“I DON’T THINK A CHURCH OF THIS SCOPE WAS ENVISIONED”

West of the Mississippi the word “megachurch” brings to mind a church complex serving thousands of people.  Contrast that to Maryland where apparently a “megachurch” is a 31,500-square foot sanctuary building, which would afford seating for 1,000 people, classrooms for religious education, a nursery area, a warming kitchen, offices, parking and a “fellowship hall” which would also serve as a gymnasium all on 16.6 acres.  At least, it is a “megachurch” in Maryland if certain evangelical denominations are involved.  Such a “megachurch,” in Maryland, may threaten the watershed, threaten the traffic pattern, and otherwise endanger the peace of the neighborhood so zoning laws can be invoked to stop its construction.  Little did the Marylanders realize that West of the Mississippi such a church would be at best considered medium in size.

In Hunt Valley Baptist Church, Inc. v Baltimore County, Memorandum Opinion (USDC, D. Maryland, 2017), the Plaintiff outgrew its original location and facilities and bought 16.6 acres that was approved for a housing subdivision but only contained two single family residences.  The zoning powers simply stopped the development of the entire 16 acres by the church.  The parking lot proposed was too porous, even though it was identical to the parking lot at the church next door.  The church building proposed might use a third of the land and threaten the watershed but the golf course next door had no environmental impact.  The zoning board was especially afraid of the fellowship hall that might double as a gymnasium even though five other churches in the same zoning tract were approved for such facilities and the zone was automatically by statute open to school construction.  Based on such facts, and many others, the Court in its 76 page opinion refused to dismiss the church’s lawsuit brought to enforce its rights provided by the Religious Land Use and Institutionalized Persons Act of 2000, 42 USC §§2000cc, et. seq. (“RLUPIA”).  One board member was quoted in the news media as saying, “I don’t think a church of this scope was envisioned.”  The Court noted it in passing but it seemed to explain the inconsistencies in application of the zoning laws.  This decision meant only that the church got to proceed to try to prove their allegations.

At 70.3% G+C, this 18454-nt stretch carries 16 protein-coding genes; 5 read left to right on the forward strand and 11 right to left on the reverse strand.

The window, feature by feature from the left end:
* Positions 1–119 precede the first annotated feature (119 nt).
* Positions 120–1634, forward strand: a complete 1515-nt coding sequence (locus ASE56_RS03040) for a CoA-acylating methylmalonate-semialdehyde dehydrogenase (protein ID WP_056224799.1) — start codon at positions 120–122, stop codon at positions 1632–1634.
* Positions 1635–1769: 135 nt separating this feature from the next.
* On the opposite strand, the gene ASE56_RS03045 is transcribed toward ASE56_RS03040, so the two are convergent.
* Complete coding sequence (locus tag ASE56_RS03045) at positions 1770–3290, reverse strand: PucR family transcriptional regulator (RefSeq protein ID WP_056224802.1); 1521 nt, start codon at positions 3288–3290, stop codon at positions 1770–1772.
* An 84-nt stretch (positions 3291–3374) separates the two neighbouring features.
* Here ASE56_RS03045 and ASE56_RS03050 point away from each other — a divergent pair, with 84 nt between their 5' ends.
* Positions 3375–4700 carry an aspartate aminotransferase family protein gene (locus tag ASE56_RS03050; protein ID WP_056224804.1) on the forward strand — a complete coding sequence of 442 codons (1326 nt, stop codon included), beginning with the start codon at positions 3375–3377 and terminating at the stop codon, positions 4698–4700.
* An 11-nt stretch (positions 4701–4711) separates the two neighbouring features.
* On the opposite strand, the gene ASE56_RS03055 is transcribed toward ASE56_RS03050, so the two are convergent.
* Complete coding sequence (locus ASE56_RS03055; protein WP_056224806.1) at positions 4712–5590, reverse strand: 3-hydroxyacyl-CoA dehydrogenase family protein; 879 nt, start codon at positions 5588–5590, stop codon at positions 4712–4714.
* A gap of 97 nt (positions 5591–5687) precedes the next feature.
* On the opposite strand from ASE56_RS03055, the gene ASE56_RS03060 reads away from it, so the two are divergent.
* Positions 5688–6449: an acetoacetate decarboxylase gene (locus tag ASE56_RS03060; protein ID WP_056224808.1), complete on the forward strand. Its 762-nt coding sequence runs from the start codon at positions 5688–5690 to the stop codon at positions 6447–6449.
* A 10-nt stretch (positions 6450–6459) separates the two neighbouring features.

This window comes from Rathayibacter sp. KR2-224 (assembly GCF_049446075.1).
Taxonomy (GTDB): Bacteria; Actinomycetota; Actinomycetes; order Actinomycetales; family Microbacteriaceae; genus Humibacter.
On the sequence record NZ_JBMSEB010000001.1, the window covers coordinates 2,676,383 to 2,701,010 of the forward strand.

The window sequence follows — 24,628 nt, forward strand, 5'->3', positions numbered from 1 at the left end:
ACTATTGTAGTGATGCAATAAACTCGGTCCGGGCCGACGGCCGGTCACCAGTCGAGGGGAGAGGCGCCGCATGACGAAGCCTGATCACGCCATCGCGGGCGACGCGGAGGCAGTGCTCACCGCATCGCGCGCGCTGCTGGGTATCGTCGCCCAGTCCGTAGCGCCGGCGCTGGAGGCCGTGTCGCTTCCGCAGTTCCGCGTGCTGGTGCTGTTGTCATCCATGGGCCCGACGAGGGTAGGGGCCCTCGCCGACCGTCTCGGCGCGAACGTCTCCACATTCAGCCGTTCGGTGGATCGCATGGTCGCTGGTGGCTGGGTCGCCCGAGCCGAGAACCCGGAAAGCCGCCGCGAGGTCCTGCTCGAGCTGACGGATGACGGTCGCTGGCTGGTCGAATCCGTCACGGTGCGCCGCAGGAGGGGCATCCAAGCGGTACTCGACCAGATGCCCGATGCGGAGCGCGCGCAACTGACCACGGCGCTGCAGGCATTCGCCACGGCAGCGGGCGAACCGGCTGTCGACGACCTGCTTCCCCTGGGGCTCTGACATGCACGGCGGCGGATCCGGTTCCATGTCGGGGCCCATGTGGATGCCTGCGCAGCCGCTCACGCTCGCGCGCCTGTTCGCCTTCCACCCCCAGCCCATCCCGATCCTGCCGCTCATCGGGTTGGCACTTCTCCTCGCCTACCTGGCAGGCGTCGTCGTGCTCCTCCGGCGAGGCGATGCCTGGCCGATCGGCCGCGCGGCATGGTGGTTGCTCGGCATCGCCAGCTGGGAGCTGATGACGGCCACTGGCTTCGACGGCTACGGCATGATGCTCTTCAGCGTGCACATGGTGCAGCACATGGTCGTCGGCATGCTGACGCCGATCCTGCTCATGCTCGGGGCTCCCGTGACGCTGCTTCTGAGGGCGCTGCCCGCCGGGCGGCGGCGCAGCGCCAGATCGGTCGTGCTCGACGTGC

What seemed clear from the opinion was that the church invested enough in its legal representation to make a viable fight against “city hall.”  While the outcome remains to be determined, the opinion is a relatively good blueprint of what a church zoning challenge may entail.  Typically, such challenges are factually byzantine because wide discretion is permitted, and the statutes often do not limit the exercise of discretion in a material way, no matter how many elements are in the statute.  Also, the record of the reasons for decision available from such proceedings is often very thin.  Indeed, in this case before the zoning board, no expert witnesses were engaged by the city to counter the expert witnesses called by the church during seven hearing sessions scheduled during a year.  Only in public hearings before the city council were experts for both sides deployed.  That means the church hired expert witnesses to testify before the zoning board, before the city council and will have to do so before the court.  The costs have been and will be staggering.  In federal court, the experts, if they have not already done so, will have to write reports compliant with the federal rules, testify at deposition, and if they survive that gauntlet testify at trial.

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